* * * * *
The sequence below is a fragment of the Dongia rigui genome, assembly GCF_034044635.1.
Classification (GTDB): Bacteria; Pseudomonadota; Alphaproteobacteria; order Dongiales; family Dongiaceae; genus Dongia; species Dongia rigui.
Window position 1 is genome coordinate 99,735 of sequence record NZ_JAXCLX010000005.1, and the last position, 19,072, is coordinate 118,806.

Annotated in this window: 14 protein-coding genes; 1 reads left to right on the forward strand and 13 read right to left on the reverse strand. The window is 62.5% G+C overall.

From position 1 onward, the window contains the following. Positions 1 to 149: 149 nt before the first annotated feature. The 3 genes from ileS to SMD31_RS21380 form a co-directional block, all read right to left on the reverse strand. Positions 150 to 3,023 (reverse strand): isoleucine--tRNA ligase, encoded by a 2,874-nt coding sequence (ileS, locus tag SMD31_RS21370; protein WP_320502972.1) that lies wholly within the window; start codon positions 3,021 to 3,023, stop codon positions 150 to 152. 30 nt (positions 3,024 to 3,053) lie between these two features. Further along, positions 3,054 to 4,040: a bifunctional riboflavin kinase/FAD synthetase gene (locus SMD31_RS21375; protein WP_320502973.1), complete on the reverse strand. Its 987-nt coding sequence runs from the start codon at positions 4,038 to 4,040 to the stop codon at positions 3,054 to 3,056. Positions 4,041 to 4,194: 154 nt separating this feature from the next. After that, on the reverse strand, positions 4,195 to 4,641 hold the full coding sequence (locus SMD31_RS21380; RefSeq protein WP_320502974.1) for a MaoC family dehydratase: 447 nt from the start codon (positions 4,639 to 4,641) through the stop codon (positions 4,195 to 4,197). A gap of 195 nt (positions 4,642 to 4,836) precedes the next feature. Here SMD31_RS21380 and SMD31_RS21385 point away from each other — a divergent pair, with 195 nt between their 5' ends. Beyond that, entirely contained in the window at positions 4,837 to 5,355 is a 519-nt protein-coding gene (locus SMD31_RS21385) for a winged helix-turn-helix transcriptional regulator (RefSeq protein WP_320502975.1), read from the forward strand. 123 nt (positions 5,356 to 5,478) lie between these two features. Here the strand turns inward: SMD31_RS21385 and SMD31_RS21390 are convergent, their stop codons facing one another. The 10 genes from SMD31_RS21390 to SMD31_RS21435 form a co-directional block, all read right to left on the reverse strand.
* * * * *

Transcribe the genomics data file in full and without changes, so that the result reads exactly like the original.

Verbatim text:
The sequence below is a fragment of the Dongia rigui genome, assembly GCF_034044635.1.
Classification (GTDB): Bacteria; Pseudomonadota; Alphaproteobacteria; order Dongiales; family Dongiaceae; genus Dongia; species Dongia rigui.
Window position 1 is genome coordinate 99,735 of sequence record NZ_JAXCLX010000005.1, and the last position, 19,072, is coordinate 118,806.

Annotated in this window: 14 protein-coding genes; 1 reads left to right on the forward strand and 13 read right to left on the reverse strand. The window is 62.5% G+C overall.

From position 1 onward, the window contains the following. Positions 1 to 149: 149 nt before the first annotated feature. The 3 genes from ileS to SMD31_RS21380 form a co-directional block, all read right to left on the reverse strand. Positions 150 to 3,023 (reverse strand): isoleucine--tRNA ligase, encoded by a 2,874-nt coding sequence (ileS, locus tag SMD31_RS21370; protein WP_320502972.1) that lies wholly within the window; start codon positions 3,021 to 3,023, stop codon positions 150 to 152. 30 nt (positions 3,024 to 3,053) lie between these two features. Further along, positions 3,054 to 4,040: a bifunctional riboflavin kinase/FAD synthetase gene (locus SMD31_RS21375; protein WP_320502973.1), complete on the reverse strand. Its 987-nt coding sequence runs from the start codon at positions 4,038 to 4,040 to the stop codon at positions 3,054 to 3,056. Positions 4,041 to 4,194: 154 nt separating this feature from the next. After that, on the reverse strand, positions 4,195 to 4,641 hold the full coding sequence (locus SMD31_RS21380; RefSeq protein WP_320502974.1) for a MaoC family dehydratase: 447 nt from the start codon (positions 4,639 to 4,641) through the stop codon (positions 4,195 to 4,197). A gap of 195 nt (positions 4,642 to 4,836) precedes the next feature. Here SMD31_RS21380 and SMD31_RS21385 point away from each other — a divergent pair, with 195 nt between their 5' ends. Beyond that, entirely contained in the window at positions 4,837 to 5,355 is a 519-nt protein-coding gene (locus SMD31_RS21385) for a winged helix-turn-helix transcriptional regulator (RefSeq protein WP_320502975.1), read from the forward strand. 123 nt (positions 5,356 to 5,478) lie between these two features. Here the strand turns inward: SMD31_RS21385 and SMD31_RS21390 are convergent, their stop codons facing one another. The 10 genes from SMD31_RS21390 to SMD31_RS21435 form a co-directional block, all read right to left on the reverse strand.